Allocating federal funds to meet local and regional transportation needs
Investments that connect people to places and keep the region moving
The Regional Solicitation is one way the Metropolitan Council prioritizes and invests in roads, bridges, and transit, as well as biking and walking needs. Whether for existing infrastructure or new improvements, projects focus on outcomes like moving more people more effectively, managing congestion, and improving air quality.
2022 Regional Solicitation Application Period is closed.
- May 19 – TAC Funding and Programming Committee will approve submitted applications as qualifying for scoring
- June–July – scoring committees will score applications
- Fall – committees will prepare funding scenarios for TAB’s consideration
- November 16 – TAB will award projects to receive funding
- December – Metropolitan Council will approve projects to receive funding
2022 MnDOT HSIP application is now available
The Minnesota Department of Transportation released the Highway Safety Improvement Program criteria and application materials on Feb. 1. The application deadline is June 1.
Applicants can obtain crash data from MnCMAT system or request from MnDOT by April 15 for the HSIP application. This will guarantee that the documentation is available before the applications are due. For the B/C ratio, use three-year crash data (2019-2021); correctable fatal and serious injury crashes (10 years, 2012-2021).
Awarding federal funds across the region
The Regional Solicitation happens once every two years and awards about $180 million in federal funds. The Transportation Advisory Board, comprising local elected officials and resident members, is central to the solicitation process.
While the board sets the expectations for the solicitation, scoring committees evaluate all project submissions. More than 60 technical experts volunteer their time over a two-month period. They provide their knowledge and experience on specific measures to score and recommend the most suitable regional projects to the board.
Projects improve connections and access
In 2021, the board selected 56 projects through the Regional Solicitation process, allocating $200 million in 36 different cities and townships, in all seven counties. Some of this cycle’s funding highlights:
- Reconstructing Franklin Avenue from Hennepin Avenue to Lyndale Avenue in Minneapolis, including pedestrian, bicycle, and streetscaping improvements.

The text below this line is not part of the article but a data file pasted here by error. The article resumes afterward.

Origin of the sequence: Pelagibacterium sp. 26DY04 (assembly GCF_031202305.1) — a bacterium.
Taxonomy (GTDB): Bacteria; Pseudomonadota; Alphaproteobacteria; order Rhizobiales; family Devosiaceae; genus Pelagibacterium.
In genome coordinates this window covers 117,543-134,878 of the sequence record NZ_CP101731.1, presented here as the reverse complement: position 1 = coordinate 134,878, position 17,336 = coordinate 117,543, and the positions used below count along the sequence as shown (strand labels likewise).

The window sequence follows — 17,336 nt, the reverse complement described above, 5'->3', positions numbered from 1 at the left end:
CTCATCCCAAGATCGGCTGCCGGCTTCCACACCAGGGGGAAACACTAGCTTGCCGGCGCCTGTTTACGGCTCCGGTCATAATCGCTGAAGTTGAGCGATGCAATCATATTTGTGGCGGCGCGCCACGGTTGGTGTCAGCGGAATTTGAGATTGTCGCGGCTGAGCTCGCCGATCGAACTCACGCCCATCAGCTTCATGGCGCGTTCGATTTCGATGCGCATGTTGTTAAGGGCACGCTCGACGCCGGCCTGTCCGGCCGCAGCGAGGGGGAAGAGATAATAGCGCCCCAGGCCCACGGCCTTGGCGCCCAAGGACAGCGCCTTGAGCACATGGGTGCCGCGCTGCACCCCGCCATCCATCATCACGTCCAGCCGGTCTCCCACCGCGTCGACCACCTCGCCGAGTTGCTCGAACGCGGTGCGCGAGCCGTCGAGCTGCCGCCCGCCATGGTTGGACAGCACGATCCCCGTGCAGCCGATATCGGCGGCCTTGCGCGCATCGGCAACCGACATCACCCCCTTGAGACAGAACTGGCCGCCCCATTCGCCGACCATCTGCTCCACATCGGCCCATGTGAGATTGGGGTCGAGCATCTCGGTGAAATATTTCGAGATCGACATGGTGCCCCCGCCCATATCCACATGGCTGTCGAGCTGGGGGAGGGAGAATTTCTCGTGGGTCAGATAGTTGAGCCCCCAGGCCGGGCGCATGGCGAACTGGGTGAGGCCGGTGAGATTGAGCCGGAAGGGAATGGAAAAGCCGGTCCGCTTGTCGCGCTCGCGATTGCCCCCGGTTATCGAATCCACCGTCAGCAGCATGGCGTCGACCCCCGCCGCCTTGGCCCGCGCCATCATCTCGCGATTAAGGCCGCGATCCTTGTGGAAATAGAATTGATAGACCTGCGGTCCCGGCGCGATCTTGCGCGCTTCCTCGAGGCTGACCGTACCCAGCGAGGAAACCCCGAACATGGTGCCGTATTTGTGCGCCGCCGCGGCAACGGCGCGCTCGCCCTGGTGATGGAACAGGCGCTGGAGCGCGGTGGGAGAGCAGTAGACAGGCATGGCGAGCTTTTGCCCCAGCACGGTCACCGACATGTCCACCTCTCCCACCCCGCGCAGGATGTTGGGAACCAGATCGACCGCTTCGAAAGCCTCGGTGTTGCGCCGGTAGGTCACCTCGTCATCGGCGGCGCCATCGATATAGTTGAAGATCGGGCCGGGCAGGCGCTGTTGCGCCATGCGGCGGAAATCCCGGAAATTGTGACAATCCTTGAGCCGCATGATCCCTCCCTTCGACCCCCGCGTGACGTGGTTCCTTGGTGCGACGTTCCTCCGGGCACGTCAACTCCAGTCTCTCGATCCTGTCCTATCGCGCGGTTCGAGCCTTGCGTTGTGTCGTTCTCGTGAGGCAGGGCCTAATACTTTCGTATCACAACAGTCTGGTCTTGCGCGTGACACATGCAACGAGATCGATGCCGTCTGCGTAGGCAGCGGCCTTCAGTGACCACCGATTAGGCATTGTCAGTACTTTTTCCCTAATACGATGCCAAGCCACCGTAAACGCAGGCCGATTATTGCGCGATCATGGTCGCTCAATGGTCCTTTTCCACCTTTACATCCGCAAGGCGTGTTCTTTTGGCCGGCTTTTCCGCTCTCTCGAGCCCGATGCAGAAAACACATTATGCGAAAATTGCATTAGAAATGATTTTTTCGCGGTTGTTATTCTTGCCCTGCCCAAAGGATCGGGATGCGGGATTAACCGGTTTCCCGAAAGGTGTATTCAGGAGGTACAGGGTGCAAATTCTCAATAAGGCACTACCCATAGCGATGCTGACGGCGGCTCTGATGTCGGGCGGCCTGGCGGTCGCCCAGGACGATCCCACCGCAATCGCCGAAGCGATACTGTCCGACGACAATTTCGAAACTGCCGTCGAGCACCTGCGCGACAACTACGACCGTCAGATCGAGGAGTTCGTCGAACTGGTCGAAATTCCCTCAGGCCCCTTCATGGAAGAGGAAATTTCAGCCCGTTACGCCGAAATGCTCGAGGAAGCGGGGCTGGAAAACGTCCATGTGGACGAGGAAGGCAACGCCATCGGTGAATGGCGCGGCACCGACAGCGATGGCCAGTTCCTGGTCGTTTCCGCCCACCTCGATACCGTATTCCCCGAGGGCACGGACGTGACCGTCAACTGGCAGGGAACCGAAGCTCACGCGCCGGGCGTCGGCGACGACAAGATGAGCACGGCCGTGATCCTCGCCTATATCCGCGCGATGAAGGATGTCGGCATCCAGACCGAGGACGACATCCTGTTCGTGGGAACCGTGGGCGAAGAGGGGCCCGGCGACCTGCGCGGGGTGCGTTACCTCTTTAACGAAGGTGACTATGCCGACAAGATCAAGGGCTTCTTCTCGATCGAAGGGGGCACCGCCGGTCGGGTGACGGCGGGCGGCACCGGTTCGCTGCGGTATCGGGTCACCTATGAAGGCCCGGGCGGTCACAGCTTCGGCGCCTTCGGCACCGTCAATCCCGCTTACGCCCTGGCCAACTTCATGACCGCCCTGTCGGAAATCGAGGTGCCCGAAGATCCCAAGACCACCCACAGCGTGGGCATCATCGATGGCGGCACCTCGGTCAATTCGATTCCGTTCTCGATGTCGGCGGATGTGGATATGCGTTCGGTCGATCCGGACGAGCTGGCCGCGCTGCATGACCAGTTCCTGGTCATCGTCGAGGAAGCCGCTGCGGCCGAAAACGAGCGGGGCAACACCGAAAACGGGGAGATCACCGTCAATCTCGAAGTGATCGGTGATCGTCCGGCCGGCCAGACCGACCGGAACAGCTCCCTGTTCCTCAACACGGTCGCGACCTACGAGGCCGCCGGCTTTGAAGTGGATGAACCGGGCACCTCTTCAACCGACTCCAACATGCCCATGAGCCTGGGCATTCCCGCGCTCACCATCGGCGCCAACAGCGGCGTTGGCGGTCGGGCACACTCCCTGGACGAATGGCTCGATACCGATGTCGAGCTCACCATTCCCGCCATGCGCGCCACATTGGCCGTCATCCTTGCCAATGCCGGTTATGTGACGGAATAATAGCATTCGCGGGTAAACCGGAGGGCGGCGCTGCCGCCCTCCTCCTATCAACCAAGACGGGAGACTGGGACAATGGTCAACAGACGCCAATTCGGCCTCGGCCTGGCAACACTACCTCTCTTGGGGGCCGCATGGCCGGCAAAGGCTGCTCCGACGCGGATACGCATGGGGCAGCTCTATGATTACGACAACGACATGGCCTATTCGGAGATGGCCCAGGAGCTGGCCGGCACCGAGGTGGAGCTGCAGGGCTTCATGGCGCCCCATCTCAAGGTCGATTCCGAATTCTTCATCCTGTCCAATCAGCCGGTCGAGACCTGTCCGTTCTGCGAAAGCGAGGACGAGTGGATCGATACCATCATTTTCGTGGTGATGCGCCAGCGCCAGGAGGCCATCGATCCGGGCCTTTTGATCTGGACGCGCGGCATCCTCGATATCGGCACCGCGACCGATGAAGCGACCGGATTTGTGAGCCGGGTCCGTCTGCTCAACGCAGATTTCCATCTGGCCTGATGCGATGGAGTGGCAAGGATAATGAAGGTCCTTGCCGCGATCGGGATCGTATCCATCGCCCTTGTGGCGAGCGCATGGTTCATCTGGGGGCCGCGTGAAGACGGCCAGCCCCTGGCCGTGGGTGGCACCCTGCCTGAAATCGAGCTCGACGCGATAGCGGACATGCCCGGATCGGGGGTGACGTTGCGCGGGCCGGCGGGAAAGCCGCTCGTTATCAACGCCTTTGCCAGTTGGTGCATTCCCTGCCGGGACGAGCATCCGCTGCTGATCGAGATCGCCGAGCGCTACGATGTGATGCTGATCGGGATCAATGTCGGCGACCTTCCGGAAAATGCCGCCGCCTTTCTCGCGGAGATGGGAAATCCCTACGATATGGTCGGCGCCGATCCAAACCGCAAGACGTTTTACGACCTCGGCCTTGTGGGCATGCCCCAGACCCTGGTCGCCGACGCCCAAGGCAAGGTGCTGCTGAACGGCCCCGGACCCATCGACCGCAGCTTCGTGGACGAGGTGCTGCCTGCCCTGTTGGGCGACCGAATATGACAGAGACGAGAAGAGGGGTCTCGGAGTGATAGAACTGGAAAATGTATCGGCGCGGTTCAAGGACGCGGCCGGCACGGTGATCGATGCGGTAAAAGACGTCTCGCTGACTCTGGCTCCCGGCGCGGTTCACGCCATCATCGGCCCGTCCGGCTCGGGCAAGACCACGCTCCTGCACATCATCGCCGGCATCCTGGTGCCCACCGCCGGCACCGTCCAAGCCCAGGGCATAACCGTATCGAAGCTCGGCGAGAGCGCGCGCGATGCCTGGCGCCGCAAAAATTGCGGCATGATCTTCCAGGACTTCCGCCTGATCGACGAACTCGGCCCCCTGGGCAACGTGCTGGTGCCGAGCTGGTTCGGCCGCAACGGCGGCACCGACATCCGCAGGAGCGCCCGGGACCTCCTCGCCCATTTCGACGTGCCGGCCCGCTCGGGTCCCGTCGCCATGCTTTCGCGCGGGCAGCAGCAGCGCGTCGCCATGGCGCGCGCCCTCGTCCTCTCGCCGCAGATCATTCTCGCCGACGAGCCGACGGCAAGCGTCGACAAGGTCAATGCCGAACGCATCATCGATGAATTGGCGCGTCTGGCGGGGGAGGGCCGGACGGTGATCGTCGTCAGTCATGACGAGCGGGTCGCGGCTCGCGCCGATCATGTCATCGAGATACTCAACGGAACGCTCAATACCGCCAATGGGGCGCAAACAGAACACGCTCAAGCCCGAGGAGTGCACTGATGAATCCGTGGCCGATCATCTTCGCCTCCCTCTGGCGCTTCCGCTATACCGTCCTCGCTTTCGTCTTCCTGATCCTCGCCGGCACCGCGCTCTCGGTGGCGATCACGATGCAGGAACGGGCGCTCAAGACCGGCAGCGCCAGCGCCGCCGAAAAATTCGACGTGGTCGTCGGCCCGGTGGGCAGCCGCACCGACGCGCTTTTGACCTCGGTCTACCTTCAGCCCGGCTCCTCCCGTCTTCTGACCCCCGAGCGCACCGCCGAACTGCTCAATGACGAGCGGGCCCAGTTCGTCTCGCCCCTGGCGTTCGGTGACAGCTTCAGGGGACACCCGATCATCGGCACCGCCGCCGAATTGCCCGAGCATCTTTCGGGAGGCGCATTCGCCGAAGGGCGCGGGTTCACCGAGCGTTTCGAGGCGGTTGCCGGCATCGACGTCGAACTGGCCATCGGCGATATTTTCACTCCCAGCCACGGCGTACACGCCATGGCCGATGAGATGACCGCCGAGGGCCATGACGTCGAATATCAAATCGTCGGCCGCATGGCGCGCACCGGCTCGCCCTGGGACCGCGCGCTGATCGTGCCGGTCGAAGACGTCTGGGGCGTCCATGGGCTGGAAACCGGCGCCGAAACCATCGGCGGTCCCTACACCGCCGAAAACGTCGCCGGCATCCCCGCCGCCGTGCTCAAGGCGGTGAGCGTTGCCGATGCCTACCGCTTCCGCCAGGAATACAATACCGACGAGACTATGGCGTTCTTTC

- Expanding the Minnesota Valley Transit Authority’s Burnsville bus garage to house 30 more vehicles to serve the MVTA service area and downtown Minneapolis and Saint Paul.
- Improving Highway 41 (Chestnut Street) for pedestrians to enhance the livability and streetscape environment along historic downtown Chaska’s Main Street.
- Building a bicycle and pedestrian bridge over Coon Rapids Boulevard in Anoka County to create a safer crossing for walking and biking and creating a connection to the Coon Creek Regional Trail.
Regional Solicitation process
Application categories by mode
Roadways including multimodal elements
- Traffic Management Technologies
- Spot Mobility and Safety
- Strategic Capacity
- Roadway Reconstruction/ Modernization
Bicycle and pedestrian facilities
- Multiuse Trails and Bicycle Facilities
- Pedestrian Facilities
- Safe Routes to School (Infrastructure)
Transit and Travel Demand Management (TDM) projects
- Arterial Bus Rapid Transit Project
- Transit Expansion
- Transit Modernization
- Travel Demand Management
Unique Projects (2.5% of federal Funds; $4 million to $5 million) Including the Regional Travel Behavior Inventory/Modeling Program
Successful projects align with regional policies
Proposed projects must align with the goals of the region’s 2040 Transportation Policy Plan. The plan defines a policy framework of transportation system stewardship, safety and security, access to destinations, competitive economy, healthy and equitable communities, and transportation investments that guide land use.
Evaluation criteria are specific to the application categories. Among the criteria, proposals must address the project’s role in the regional transportation system and regional economy, age and condition of the infrastructure, safety, connections, equity, and affordable housing.